Frigid temperatures pose threats not only for people who brave the elements but also for basic infrastructure. A utility manager for Sioux Falls says water main breaks are below average this year, but the extremely low temperatures could create more problems for crews.
The problem with water main breaks is that no one can predict where they’re going to happen or when the huge water pipes will rupture. Trent Lubbers with the city of Sioux Falls says engineers account for changes in weather, but sometimes mother nature wins.
"There’s a certain amount of flex in the pipe, but as the cold comes in and the frost gets driven down into the ground, the earth shifts enough and the pipes go beyond where they can flex and they’ll break. And if there’s a weak spot in the pipe, the cold weather will find that, and that’s usually where you’ll see a water main break," Lubbers says.
That puts repair crews on defense. The Utility Operations Manager says teams use some of the city’s thousands of valves to shut down service to the broken main.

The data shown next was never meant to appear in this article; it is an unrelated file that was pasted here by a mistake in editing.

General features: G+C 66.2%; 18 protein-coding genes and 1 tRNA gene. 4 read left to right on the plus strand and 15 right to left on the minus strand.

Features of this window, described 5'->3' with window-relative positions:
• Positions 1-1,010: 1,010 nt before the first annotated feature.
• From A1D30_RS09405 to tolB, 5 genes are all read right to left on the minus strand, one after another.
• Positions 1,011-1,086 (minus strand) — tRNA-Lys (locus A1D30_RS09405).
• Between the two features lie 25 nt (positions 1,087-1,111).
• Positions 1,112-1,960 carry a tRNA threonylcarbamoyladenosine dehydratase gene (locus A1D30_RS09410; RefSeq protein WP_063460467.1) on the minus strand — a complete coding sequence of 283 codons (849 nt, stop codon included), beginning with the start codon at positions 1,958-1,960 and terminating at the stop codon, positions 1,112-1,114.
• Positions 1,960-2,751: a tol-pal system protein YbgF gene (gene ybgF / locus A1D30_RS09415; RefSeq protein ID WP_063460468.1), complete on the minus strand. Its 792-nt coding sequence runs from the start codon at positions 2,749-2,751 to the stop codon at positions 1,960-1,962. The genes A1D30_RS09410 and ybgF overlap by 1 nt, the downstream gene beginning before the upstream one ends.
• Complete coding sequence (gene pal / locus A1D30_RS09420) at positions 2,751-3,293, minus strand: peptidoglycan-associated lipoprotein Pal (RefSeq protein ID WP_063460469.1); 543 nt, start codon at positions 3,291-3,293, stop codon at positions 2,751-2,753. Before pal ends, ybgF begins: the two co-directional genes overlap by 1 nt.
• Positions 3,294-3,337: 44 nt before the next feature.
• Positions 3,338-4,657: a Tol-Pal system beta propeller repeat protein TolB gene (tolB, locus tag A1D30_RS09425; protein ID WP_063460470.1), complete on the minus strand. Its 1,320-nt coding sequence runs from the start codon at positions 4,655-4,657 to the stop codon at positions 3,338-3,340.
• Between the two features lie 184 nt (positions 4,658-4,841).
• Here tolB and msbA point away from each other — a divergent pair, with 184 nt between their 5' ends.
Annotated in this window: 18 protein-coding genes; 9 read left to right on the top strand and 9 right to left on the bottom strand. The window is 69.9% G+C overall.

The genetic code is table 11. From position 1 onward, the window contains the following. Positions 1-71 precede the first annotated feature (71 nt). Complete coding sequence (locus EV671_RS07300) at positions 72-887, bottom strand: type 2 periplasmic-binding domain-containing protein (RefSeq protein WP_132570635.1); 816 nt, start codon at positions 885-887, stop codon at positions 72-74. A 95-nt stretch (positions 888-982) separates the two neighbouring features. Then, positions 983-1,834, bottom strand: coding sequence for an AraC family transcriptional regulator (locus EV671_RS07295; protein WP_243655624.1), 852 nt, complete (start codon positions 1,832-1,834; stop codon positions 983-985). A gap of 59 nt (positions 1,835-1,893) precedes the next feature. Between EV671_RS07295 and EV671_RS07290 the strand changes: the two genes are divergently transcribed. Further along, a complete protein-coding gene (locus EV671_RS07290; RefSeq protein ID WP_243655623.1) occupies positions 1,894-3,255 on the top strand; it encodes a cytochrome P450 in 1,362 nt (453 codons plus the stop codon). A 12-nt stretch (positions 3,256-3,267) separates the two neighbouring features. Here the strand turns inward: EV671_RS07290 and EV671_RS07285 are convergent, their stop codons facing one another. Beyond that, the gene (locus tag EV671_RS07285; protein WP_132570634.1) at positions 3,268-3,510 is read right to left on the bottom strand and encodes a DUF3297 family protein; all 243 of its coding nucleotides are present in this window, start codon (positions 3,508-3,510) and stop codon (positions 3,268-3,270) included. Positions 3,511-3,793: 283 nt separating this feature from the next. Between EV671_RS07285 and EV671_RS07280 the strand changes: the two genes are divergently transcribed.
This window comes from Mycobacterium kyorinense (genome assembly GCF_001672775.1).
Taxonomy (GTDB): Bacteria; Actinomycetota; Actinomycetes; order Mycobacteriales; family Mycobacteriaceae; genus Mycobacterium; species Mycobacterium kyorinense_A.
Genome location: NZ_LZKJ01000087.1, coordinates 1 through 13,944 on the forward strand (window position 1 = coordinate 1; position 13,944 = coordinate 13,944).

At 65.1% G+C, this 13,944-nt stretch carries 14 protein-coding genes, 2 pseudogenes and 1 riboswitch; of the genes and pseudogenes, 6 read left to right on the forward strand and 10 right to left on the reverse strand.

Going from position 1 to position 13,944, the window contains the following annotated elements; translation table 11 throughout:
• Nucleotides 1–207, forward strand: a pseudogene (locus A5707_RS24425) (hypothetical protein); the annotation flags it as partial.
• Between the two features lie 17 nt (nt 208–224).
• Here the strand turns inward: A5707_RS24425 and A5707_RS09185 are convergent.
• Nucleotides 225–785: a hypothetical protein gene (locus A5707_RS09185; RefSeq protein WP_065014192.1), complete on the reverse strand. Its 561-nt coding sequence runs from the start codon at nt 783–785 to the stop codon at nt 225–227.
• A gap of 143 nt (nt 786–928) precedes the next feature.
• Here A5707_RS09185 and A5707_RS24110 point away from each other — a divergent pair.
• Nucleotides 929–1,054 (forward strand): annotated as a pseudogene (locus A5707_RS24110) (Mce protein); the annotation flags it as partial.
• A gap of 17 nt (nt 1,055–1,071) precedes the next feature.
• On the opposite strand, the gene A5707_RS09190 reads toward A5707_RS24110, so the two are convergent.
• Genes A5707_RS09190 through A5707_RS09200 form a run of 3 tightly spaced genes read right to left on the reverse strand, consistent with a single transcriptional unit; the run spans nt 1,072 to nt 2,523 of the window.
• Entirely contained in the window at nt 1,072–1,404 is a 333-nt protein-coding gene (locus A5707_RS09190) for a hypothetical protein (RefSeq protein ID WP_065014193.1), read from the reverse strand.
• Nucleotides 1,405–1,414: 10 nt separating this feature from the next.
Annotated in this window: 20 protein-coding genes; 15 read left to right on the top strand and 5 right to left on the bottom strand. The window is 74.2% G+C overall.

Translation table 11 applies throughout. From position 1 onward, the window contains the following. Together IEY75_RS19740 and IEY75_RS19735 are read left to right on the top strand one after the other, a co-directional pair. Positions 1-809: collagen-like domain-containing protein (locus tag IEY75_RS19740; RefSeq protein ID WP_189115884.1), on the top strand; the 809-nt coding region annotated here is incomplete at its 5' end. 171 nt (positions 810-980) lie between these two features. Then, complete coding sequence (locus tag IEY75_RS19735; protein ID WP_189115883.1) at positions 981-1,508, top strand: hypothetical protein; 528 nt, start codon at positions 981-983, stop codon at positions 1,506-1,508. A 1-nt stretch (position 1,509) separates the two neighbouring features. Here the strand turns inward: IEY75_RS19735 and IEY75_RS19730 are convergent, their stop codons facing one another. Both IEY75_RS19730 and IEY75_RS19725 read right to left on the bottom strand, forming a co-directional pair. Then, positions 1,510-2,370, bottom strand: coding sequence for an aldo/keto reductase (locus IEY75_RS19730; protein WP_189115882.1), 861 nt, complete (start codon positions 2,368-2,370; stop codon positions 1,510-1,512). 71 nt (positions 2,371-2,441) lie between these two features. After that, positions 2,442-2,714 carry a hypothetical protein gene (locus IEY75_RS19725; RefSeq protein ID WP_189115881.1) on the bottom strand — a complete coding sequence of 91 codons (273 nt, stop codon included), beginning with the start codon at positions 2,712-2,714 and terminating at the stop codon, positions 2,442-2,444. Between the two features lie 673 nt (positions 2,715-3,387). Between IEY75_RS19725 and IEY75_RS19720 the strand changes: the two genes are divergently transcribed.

"It’s typically a five-man crew that will dig up the street and replace the water main," Lubbers says. "They have several techniques to do that, from replacing pipe to replacing sleeves around the pipe. It all depends on what type of break they see."
Lubbers says crew safety is a top priority, because people repairing the pipes are working in icy water while battling dangerous temperatures and wind chills. He says workers spend an average of about 6 hours on repairs from the time they stop water from bubbling up through the pavement to the time they finish fixing the line. Lubbers says, if the break happens on a major pipe under a busy street, all bets are off.
Lubbers says the city actively monitors the condition of infrastructure and proactively replaces areas of concern. They just can’t prevent or predict the problems.
Some homeowners are finding their pipes burst after the water inside has frozen. Lubbers recommends people who houses that sport exposed pipes or plumbing in crawl spaces pay close attention to their plumbing during the cold snap. But, Lubbers says, everyone should monitor pipes in their homes or apartments.
"Make sure that you keep the heat on at an adequate level to protect any plumbing so that it doesn’t go below freezing," Lubbers says. One of the things that you can do is you can actually let the water run a little bit at a really slow trickle because the water will continue to move in the pipe and it won’t freeze up that way."
Lubbers says water freezes quickly when the temperature drops so low. He says homeowners can use heat tape to insulate the pipes, but he says it can be tricky to apply and won't work if not done properly.